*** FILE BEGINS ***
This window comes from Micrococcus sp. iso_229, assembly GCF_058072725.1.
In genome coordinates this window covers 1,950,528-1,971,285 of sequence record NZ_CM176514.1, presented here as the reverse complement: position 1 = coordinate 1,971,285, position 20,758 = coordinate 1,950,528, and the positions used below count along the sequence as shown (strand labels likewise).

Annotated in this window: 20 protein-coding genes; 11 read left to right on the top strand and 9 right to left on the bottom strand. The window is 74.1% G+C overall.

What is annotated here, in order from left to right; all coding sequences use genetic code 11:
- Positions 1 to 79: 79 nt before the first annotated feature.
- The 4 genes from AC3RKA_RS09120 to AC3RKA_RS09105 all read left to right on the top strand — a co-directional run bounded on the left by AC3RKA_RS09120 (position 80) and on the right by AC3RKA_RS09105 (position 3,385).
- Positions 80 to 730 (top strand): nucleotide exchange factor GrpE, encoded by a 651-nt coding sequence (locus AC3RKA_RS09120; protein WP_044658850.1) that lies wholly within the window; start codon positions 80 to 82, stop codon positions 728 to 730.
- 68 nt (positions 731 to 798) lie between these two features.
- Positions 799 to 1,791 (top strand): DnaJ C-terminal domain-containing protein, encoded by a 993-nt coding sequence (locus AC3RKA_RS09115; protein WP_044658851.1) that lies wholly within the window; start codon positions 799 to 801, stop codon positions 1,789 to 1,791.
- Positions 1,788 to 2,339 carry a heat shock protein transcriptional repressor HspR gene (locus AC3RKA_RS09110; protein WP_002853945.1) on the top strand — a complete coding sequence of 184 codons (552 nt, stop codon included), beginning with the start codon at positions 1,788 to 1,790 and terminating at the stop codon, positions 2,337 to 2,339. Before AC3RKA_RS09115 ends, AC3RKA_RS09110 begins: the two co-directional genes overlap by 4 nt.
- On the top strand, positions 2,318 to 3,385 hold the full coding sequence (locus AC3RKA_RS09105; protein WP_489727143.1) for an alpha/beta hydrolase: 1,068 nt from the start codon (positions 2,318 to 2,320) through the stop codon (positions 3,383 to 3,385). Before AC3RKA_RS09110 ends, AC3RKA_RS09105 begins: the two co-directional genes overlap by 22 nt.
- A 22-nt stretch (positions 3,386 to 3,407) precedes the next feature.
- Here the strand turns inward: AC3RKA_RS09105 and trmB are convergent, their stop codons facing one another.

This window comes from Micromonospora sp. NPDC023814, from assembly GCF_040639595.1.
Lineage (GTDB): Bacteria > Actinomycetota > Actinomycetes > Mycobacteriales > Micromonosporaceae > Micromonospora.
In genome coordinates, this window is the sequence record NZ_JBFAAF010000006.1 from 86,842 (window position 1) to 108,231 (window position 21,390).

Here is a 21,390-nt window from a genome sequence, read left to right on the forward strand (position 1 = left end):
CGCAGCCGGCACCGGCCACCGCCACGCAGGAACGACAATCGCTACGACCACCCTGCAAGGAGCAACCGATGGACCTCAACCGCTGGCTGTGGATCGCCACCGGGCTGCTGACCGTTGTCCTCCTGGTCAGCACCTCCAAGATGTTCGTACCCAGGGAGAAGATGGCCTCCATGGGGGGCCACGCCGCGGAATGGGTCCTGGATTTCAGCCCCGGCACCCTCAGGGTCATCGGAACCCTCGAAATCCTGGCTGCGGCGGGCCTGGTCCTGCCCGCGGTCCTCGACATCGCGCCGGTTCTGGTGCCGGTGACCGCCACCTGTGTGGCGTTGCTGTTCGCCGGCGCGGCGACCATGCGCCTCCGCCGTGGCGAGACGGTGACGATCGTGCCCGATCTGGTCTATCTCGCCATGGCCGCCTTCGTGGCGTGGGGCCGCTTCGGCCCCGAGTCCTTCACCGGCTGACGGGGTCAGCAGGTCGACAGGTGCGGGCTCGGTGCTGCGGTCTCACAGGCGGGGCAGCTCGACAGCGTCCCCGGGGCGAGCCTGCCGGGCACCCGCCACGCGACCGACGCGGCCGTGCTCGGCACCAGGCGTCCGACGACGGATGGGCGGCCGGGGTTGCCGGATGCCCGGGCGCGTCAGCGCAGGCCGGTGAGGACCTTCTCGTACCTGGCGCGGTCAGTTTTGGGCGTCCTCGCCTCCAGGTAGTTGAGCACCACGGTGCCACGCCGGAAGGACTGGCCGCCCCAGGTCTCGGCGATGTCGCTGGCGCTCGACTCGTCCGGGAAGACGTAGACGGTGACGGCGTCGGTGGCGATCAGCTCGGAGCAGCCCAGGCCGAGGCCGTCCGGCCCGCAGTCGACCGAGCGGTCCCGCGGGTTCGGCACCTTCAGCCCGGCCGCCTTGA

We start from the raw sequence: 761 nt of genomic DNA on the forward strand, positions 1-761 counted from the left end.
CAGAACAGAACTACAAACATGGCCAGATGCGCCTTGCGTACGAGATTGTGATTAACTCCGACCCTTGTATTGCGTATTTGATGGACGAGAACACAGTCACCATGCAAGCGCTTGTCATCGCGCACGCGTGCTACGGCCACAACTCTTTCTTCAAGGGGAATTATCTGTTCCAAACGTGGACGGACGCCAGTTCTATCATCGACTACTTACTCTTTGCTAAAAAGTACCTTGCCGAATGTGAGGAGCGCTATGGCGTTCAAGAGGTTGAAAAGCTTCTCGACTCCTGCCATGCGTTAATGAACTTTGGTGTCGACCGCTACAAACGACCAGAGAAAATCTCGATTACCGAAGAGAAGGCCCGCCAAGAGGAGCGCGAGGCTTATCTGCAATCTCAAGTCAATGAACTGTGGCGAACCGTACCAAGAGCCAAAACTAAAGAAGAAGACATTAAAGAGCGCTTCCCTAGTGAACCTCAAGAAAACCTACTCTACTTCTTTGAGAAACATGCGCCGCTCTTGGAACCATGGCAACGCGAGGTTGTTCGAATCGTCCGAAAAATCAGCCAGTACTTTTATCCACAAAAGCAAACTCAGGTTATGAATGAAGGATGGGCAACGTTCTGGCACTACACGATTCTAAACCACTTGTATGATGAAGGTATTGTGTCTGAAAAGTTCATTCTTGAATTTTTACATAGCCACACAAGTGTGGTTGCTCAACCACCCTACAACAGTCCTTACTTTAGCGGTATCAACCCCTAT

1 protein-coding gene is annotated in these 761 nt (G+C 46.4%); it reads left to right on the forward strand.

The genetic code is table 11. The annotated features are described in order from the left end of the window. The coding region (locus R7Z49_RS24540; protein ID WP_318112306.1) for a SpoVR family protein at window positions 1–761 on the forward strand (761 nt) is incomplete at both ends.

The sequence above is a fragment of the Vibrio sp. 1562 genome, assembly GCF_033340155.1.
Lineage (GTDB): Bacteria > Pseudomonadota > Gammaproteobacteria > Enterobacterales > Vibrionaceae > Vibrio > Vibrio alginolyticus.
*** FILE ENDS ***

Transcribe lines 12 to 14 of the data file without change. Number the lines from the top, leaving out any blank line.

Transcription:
- A 22-nt stretch (positions 3,386 to 3,407) precedes the next feature.
- Here the strand turns inward: AC3RKA_RS09105 and trmB are convergent, their stop codons facing one another.

This window comes from Micromonospora sp. NPDC023814, from assembly GCF_040639595.1.